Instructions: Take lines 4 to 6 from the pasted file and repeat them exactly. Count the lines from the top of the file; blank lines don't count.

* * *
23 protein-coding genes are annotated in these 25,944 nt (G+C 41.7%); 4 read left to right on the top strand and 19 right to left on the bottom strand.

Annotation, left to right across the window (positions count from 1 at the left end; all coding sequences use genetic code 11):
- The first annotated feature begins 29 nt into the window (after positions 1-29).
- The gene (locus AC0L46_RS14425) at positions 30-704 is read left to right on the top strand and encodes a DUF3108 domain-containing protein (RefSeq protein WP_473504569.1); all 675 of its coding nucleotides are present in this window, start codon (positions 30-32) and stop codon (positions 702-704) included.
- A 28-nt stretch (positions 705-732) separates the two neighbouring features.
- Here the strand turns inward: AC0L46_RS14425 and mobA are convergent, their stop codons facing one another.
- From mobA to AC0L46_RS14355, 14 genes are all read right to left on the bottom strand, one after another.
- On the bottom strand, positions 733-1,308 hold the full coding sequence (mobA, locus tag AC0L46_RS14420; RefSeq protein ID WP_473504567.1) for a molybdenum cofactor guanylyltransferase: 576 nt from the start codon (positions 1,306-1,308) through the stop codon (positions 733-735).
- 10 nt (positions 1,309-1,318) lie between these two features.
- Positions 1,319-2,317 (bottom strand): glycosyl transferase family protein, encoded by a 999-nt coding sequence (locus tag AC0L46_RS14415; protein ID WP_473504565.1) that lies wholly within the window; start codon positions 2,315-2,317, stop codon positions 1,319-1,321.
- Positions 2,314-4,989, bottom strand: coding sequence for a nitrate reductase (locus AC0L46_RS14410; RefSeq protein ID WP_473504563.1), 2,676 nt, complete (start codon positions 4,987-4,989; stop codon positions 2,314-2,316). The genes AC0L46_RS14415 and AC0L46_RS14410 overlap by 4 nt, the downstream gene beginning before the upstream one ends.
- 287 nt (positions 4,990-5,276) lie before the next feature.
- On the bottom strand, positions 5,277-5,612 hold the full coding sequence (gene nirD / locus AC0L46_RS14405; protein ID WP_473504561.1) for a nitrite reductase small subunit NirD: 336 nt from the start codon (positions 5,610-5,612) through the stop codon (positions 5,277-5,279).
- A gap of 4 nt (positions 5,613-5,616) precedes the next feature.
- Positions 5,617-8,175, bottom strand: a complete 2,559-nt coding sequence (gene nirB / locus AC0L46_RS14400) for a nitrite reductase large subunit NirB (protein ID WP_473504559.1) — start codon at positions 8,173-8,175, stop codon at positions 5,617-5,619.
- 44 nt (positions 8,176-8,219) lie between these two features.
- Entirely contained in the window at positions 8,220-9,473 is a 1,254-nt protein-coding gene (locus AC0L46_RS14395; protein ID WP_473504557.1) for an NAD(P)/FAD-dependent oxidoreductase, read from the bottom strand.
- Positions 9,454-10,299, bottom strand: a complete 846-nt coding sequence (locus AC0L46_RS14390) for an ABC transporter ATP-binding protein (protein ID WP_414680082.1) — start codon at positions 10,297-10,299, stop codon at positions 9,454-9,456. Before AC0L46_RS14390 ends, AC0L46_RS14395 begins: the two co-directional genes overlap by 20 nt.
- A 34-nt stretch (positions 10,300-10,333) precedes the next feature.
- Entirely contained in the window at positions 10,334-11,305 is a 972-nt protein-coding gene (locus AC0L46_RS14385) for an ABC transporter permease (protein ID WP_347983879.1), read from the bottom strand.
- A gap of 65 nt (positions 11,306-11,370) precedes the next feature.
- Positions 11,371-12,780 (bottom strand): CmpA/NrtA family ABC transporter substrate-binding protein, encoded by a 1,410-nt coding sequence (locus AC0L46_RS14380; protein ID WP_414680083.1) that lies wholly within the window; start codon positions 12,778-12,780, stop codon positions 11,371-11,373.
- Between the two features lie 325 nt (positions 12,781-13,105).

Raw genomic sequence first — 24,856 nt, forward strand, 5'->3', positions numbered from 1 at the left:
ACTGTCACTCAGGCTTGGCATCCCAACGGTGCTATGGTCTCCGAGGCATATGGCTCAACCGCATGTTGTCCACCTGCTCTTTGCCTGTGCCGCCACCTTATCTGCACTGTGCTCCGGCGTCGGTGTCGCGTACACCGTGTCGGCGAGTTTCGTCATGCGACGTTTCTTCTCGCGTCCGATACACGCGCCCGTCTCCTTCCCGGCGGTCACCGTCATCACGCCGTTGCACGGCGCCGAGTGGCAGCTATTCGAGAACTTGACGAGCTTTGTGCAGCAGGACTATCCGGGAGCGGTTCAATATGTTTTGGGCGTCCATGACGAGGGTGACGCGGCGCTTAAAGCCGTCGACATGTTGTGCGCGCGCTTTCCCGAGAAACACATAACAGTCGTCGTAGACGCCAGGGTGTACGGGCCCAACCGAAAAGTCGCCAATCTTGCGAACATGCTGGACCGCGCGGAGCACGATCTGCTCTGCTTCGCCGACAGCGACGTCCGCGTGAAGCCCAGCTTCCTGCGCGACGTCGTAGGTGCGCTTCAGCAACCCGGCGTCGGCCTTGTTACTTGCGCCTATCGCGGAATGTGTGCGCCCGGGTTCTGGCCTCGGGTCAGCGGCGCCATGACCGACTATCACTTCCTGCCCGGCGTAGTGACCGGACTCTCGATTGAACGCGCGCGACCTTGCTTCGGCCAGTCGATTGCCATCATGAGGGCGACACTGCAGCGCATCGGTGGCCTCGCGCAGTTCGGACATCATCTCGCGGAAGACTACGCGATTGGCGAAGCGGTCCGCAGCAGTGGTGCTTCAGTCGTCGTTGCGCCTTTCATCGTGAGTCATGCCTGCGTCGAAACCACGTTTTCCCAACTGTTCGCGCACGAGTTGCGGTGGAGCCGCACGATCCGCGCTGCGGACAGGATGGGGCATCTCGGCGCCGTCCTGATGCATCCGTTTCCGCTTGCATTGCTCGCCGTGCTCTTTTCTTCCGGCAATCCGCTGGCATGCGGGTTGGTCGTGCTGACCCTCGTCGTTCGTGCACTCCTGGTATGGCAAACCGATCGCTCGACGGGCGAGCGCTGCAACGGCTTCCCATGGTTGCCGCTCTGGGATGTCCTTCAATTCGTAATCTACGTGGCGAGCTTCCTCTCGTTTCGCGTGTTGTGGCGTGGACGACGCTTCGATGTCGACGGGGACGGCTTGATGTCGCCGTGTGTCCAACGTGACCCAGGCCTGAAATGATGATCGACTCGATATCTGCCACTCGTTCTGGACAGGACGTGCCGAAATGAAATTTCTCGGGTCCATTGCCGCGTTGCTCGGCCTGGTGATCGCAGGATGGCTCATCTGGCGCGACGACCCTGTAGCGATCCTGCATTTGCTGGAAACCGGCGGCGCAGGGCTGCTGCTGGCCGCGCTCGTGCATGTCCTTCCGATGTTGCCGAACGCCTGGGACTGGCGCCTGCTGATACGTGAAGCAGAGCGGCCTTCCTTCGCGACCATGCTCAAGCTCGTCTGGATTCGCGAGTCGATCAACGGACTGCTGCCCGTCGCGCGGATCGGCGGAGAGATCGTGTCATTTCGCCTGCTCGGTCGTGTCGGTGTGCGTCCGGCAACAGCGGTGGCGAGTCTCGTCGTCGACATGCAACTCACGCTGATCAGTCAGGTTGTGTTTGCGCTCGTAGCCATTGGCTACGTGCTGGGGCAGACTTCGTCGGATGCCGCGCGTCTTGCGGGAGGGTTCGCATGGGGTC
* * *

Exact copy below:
- The gene (locus AC0L46_RS14425) at positions 30-704 is read left to right on the top strand and encodes a DUF3108 domain-containing protein (RefSeq protein WP_473504569.1); all 675 of its coding nucleotides are present in this window, start codon (positions 30-32) and stop codon (positions 702-704) included.
- A 28-nt stretch (positions 705-732) separates the two neighbouring features.
- Here the strand turns inward: AC0L46_RS14425 and mobA are convergent, their stop codons facing one another.